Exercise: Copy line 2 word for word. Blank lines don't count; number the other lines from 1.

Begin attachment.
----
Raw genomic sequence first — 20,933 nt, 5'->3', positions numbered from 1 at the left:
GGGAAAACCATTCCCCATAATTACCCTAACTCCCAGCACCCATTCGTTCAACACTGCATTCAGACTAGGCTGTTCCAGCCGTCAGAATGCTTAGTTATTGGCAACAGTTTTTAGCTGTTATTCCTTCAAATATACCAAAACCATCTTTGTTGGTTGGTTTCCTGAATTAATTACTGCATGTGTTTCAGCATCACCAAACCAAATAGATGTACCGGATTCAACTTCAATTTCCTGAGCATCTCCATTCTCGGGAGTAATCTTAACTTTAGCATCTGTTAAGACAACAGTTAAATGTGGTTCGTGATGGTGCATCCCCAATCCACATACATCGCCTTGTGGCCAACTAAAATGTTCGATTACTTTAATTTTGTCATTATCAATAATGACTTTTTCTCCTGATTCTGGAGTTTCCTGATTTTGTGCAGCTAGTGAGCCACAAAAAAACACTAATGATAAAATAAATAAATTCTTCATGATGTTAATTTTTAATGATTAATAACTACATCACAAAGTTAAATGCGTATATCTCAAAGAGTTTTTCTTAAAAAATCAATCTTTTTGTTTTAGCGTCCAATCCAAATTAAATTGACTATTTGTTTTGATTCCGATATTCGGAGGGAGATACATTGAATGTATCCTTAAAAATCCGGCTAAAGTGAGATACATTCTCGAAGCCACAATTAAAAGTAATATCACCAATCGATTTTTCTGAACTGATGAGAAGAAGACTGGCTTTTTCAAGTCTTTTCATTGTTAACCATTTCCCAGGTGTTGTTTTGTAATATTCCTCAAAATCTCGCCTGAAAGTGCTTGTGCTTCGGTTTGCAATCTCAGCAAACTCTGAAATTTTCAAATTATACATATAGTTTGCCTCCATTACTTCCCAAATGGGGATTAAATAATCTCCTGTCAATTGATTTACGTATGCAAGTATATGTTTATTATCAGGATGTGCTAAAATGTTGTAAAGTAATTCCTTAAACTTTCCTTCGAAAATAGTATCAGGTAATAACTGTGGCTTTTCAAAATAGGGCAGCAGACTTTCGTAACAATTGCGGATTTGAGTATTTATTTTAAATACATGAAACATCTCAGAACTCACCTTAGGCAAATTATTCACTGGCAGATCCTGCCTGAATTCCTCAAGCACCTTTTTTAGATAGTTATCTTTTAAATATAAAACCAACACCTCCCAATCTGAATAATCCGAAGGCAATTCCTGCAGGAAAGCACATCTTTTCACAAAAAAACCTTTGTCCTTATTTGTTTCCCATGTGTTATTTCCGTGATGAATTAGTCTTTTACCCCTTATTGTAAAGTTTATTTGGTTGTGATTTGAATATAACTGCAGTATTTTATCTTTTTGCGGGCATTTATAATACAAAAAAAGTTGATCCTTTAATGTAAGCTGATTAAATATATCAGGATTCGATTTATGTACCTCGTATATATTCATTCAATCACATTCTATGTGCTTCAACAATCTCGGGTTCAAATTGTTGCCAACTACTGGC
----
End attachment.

GGGAAAACCATTCCCCATAATTACCCTAACTCCCAGCACCCATTCGTTCAACACTGCATTCAGACTAGGCTGTTCCAGCCGTCAGAATGCTTAGTTATTGGCAACAGTTTTTAGCTGTTATTCCTTCAAATATACCAAAACCATCTTTGTTGGTTGGTTTCCTGAATTAATTACTGCATGTGTTTCAGCATCACCAAACCAAATAGATGTACCGGATTCAACTTCAATTTCCTGAGCATCTCCATTCTCGGGAGTAATCTTAACTTTAGCATCTGTTAAGACAACAGTTAAATGTGGTTCGTGATGGTGCATCCCCAATCCACATACATCGCCTTGTGGCCAACTAAAATGTTCGATTACTTTAATTTTGTCATTATCAATAATGACTTTTTCTCCTGATTCTGGAGTTTCCTGATTTTGTGCAGCTAGTGAGCCACAAAAAAACACTAATGATAAAATAAATAAATTCTTCATGATGTTAATTTTTAATGATTAATAACTACATCACAAAGTTAAATGCGTATATCTCAAAGAGTTTTTCTTAAAAAATCAATCTTTTTGTTTTAGCGTCCAATCCAAATTAAATTGACTATTTGTTTTGATTCCGATATTCGGAGGGAGATACATTGAATGTATCCTTAAAAATCCGGCTAAAGTGAGATACATTCTCGAAGCCACAATTAAAAGTAATATCACCAATCGATTTTTCTGAACTGATGAGAAGAAGACTGGCTTTTTCAAGTCTTTTCATTGTTAACCATTTCCCAGGTGTTGTTTTGTAATATTCCTCAAAATCTCGCCTGAAAGTGCTTGTGCTTCGGTTTGCAATCTCAGCAAACTCTGAAATTTTCAAATTATACATATAGTTTGCCTCCATTACTTCCCAAATGGGGATTAAATAATCTCCTGTCAATTGATTTACGTATGCAAGTATATGTTTATTATCAGGATGTGCTAAAATGTTGTAAAGTAATTCCTTAAACTTTCCTTCGAAAATAGTATCAGGTAATAACTGTGGCTTTTCAAAATAGGGCAGCAGACTTTCGTAACAATTGCGGATTTGAGTATTTATTTTAAATACATGAAACATCTCAGAACTCACCTTAGGCAAATTATTCACTGGCAGATCCTGCCTGAATTCCTCAAGCACCTTTTTTAGATAGTTATCTTTTAAATATAAAACCAACACCTCCCAATCTGAATAATCCGAAGGCAATTCCTGCAGGAAAGCACATCTTTTCACAAAAAAACCTTTGTCCTTATTTGTTTCCCATGTGTTATTTCCGTGATGAATTAGTCTTTTACCCCTTATTGTAAAGTTTATTTGGTTGTGATTTGAATATAACTGCAGTATTTTATCTTTTTGCGGGCATTTATAATACAAAAAAAGTTGATCCTTTAATGTAAGCTGATTAAATATATCAGGATTCGATTTATGTACCTCGTATATATTCATTCAATCACATTCTATGTGCTTCAACAATCTCGGGTTCAAATTGTTGCCAACTACTGGC